Generate power for corded tools anywhere you go without the cost and hassle of a gas-powered generator by wiring a power inverter to your truck battery.
By the DIY experts of The Family Handyman Magazine:September 2011
No matter how good your battery-powered
saw or drill is, sometimes
you need a plug-in tool to get the job
done. Don’t have an AC receptacle
nearby? Well, if you have a truck,
you already have most of the makings
of a rolling AC generator. Just install
an AC inverter and you’ll have about
1,800 watts at your fingertips. The
basic setup runs about $450, and the
upscale version (with auxiliary battery
and isolator relay) about $700. The
installation takes just a few hours and requires only a drill and hand tools.
Locate one fuse block between the main battery and the relay. Mount a second one
after the relay. Install the third one between the auxiliary battery and the inverter.
Pop 1-in. chase nipples into the holes in the bed and the box and spin on locknuts. Then
push the "smurf" tube and cable through the nipples and connect them to the inverter.
AC inverters come in two styles:
modified and pure sine wave. A modified
sine wave inverter (such as the
AIMS No. PWRINV1800W; available from
theinverterstore.com) is less expensive
and works great with power tools. For
“cleaner” power to run a computer, TV
or portable tool battery charger, buy a
pure sine wave inverter. Be sure it has
built-in overload, over-temperature,
over-and-under voltage and fault protection,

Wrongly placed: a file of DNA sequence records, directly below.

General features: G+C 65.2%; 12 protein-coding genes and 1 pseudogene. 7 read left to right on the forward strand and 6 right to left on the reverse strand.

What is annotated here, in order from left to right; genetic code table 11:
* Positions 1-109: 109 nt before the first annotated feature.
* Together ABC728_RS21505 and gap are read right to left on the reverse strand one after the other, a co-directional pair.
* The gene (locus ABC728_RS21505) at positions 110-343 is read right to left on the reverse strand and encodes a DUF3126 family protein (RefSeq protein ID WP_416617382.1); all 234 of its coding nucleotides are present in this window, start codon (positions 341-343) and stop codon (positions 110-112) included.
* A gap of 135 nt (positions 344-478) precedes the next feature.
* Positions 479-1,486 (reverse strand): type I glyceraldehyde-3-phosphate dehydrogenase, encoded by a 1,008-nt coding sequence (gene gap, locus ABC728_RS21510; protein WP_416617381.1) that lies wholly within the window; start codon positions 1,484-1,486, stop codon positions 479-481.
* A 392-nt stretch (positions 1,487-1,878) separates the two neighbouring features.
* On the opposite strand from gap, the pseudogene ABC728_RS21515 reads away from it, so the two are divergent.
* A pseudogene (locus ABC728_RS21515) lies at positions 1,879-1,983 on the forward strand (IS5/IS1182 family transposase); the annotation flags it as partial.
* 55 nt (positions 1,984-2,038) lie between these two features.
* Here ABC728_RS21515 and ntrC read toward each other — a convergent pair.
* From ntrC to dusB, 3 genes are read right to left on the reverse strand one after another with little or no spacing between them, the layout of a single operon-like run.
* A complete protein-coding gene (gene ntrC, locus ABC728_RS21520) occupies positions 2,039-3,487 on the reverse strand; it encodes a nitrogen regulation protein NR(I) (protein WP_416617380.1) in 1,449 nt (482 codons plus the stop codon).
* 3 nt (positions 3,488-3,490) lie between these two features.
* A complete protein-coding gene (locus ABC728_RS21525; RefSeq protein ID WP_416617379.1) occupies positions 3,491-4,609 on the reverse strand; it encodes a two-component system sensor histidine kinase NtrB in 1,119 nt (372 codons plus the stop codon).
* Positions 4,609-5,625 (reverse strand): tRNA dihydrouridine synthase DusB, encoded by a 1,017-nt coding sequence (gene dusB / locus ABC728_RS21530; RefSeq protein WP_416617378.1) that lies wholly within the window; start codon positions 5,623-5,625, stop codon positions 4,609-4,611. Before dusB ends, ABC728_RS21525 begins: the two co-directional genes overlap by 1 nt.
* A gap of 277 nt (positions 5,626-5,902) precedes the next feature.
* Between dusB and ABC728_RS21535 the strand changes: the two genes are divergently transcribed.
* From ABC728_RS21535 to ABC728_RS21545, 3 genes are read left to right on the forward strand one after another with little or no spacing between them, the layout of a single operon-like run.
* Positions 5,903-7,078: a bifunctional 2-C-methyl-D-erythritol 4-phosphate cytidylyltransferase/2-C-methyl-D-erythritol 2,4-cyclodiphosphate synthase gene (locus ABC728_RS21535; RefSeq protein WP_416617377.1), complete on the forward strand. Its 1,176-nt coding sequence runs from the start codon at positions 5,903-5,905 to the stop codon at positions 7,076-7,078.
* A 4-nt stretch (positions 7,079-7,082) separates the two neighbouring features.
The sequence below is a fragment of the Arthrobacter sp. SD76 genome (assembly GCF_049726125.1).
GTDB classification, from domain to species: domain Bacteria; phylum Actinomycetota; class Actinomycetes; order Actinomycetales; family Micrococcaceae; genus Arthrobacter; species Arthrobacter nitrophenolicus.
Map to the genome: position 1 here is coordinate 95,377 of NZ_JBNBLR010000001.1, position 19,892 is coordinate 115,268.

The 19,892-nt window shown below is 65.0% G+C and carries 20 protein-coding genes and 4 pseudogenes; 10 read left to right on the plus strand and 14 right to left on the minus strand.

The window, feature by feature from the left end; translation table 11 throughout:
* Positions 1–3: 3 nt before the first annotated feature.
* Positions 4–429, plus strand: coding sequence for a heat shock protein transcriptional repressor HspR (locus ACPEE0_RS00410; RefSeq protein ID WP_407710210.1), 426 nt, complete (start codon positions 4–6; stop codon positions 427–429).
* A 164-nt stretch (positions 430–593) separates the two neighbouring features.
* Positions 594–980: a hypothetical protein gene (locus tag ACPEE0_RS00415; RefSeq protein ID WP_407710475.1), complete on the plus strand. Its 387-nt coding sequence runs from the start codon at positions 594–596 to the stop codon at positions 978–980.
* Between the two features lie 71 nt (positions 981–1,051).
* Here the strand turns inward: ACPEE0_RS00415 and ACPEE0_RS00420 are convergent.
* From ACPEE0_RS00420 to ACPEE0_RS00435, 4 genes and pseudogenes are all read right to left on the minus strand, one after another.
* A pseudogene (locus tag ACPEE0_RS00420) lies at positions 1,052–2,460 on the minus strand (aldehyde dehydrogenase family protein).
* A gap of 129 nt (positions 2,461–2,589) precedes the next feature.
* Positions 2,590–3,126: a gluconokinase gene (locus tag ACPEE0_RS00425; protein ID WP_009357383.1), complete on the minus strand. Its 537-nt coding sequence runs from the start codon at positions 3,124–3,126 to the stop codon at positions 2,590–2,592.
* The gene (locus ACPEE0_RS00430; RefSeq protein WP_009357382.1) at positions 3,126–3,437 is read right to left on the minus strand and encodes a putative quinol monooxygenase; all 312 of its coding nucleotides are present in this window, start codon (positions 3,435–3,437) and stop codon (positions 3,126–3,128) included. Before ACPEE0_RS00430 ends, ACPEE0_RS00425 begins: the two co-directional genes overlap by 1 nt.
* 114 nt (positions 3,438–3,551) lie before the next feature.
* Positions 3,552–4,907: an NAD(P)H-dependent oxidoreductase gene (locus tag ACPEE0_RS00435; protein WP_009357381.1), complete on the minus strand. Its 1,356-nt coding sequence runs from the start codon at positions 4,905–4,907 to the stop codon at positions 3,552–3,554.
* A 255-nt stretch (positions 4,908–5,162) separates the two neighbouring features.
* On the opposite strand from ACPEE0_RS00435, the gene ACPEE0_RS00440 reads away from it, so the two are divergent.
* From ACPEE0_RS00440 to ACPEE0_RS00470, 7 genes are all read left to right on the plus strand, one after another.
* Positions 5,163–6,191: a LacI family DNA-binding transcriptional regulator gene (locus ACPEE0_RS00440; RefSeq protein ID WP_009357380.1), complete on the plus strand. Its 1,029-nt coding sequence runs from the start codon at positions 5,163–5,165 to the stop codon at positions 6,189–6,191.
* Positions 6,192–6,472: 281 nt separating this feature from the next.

as well as neutral isolation.
You’ll also need one 200-amp fuse
block/fuse kit (two if you add a second
battery and three if you add a battery
isolator). Order separate lengths of
1/0 cable for the positive and negative
connections. Adding a 100Ah valve
regulated lead acid (VRLA) absorbed
glass mat (AGM) battery is optional.
It adds a few hundred dollars to the cost, but it
helps prevent alternator overheating
and helps maintain the voltage
under heavy loads. Add an isolation
relay at the same time to prevent
draining your main battery.
Inverters create a lot of heat, so mount
yours in a spot with adequate airflow
like your truck bed toolbox or on the
floor behind the driver's seat. Open the
toolbox lid or the cab door when the
inverter's in use.
Every vehicle is different, so I can’t
give you a “one-size-fits-all” wire routing
scheme. But the most important
rule is to keep both cables away from
the engine block, pulleys, steering
components, and the exhaust manifold
and pipes. And run a separate negative
cable from the inverter back to
the main battery. To protect the cables
under the vehicle, run them (especially
the positive cable) inside flexible plastic
3/4-in. conduit. (This Carlon Flex-Plus Blue product, nicknamed “smurf”
conduit by electricians, is available in
10-ft. lengths in the electrical department
at home centers.) Then drill two
1-in. holes in the truck bed and two in
the toolbox and install electrical fittings
(Photo 1). Next, mount the inverter.
Mount the optional battery isolation
relay under the hood and connect the
trigger wire to a switch-powered “hot”
wire. Install the optional auxiliary battery
close to the inverter. See Figure A for the complete wiring diagram.
Clamp the cable ring terminals under the serrated washers and install the fuse. Then
tighten the nut and install the protective cover.
Connect the positive cable to a fuse
block before attaching it to the battery
(Photo 2). Finish the job by connecting
the negative cable to the battery.
Have the necessary tools for this DIY project lined up before you start—you’ll save time and frustration.
Avoid last-minute shopping trips by having all your materials ready ahead of time. Here's a list.
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